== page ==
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Justice News

Department of Justice
U.S. Attorney’s Office
Western District of Washington

FOR IMMEDIATE RELEASE
Wednesday, August 5, 2015

Bremerton, Washington Man Charged with Anti-Gay Hate Crime for Assault on Seattle’s Capitol Hill

Defendant Screamed Homophobic Slurs while Chasing Gay Men with a Knife

A 38-year-old Bremerton, Washington man was charged today with a federal hate crime under the Matthew Shepard and James Byrd, Jr., Hate Crimes Prevention Act, for a January 2015 assault on three gay men, announced U.S. Attorney Annette L. Hayes and Principal Deputy Assistant Attorney General Vanita Gupta, head of DOJ’s Civil Rights Division.  TROY DEACON BURNS, was transferred from state custody today for his initial appearance on the federal charge in U.S. District Court in Seattle at 2:00 p.m.

            “When he signed the Shephard/Byrd Hate crimes prevention act into law, President Obama said ‘no one in America should ever be afraid to walk down the street holding the hands of the person they love.’  It is just that sort of fear this defendant engendered with his attack,” said U.S. Attorney Annette L. Hayes.  “This federal prosecution demonstrates our commitment to protecting all the residents in our district from bias motivated attacks.”

            According to the criminal complaint, just after midnight on January 25, 2015 three gay men were walking on East Pike Street toward Broadway in Seattle’s Capitol Hill neighborhood when BURNS came up behind them and shouted homophobic slurs.  BURNS was holding a knife, which he raised up over his head in a stabbing position.  Fearing for their safety the men started running.  As BURNS caught up to one of the men he again used a slur as he threatened to stab him.  One of the other men was able to pull his friend away from BURNS.  The third man located Seattle Police Officers who took BURNS into custody.  While detained in the patrol car, BURNS continued to yell homophobic slurs.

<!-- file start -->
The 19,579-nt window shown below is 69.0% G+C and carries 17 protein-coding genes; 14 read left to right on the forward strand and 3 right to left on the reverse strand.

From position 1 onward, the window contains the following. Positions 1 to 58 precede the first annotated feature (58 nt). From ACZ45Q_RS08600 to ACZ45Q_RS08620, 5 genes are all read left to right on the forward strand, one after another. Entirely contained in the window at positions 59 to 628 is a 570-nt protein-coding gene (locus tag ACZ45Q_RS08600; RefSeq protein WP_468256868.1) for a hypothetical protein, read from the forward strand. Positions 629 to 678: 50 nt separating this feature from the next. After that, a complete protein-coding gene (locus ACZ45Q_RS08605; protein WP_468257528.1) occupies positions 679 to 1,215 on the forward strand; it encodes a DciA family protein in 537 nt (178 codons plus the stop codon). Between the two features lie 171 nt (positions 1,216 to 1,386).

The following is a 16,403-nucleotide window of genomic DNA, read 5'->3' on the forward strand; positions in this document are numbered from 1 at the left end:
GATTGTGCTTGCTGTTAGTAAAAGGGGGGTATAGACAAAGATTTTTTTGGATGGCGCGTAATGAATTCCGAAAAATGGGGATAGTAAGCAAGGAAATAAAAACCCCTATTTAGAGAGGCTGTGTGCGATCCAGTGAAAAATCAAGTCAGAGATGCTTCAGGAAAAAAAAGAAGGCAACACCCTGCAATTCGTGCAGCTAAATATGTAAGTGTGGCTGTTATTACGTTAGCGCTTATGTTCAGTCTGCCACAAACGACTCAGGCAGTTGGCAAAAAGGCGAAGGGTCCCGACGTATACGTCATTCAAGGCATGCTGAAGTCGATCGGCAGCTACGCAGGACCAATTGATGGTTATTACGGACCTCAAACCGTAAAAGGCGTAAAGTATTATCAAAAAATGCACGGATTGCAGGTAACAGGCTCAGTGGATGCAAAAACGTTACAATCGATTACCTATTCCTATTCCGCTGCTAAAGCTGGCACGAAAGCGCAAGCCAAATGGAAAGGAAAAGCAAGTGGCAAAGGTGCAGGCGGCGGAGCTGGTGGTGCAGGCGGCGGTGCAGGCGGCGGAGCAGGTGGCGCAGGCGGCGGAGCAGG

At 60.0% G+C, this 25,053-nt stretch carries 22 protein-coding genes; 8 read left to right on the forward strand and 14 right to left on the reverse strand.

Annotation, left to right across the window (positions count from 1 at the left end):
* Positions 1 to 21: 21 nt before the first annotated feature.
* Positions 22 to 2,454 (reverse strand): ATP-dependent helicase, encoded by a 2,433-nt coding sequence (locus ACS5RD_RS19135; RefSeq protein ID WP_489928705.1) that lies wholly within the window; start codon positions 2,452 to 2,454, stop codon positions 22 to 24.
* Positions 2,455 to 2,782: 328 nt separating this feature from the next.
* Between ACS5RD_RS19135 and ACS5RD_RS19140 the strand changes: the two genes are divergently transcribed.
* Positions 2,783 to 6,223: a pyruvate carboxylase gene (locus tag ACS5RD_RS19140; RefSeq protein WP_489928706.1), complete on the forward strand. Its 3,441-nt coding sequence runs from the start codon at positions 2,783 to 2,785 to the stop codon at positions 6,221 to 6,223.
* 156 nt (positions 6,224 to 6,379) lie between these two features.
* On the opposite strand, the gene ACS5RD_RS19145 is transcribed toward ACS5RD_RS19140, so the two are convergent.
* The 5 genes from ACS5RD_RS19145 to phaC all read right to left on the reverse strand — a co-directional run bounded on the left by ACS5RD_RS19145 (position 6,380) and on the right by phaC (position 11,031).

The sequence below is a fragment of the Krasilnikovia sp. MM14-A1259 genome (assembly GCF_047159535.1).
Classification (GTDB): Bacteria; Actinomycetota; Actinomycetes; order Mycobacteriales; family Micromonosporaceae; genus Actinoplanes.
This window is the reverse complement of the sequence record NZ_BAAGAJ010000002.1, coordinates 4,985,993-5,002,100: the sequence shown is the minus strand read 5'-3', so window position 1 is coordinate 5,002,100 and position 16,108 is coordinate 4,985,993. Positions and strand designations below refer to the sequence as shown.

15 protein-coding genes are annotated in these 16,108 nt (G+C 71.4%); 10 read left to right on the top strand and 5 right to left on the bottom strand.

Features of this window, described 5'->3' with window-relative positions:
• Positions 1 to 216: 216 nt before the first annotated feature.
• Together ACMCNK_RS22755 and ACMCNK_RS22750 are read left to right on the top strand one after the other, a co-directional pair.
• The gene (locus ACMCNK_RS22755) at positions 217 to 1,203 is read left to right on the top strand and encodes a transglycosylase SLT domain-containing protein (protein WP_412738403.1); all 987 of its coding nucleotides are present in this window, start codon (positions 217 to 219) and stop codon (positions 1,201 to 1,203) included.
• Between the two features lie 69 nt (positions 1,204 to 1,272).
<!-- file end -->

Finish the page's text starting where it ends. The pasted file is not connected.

The charges contained in the complaint are only allegations.  A person is presumed innocent unless and until he or she is proven guilty beyond a reasonable doubt in a court of law.

            Commission of a hate crime is punishable by up to ten years in prison and a $250,000 fine.

            The case was investigated by the Seattle Police Department and is being prosecuted by Assistant United States Attorney Bruce Miyake and Saeed Mody, Trial Attorney, Civil Rights Division, United States Department of Justice.  The King County Prosecuting Attorney’s Office is providing significant assistance with the case.

 

Topic(s): 
Hate Crimes
Violent Crime
Civil Rights
Updated February 4, 2016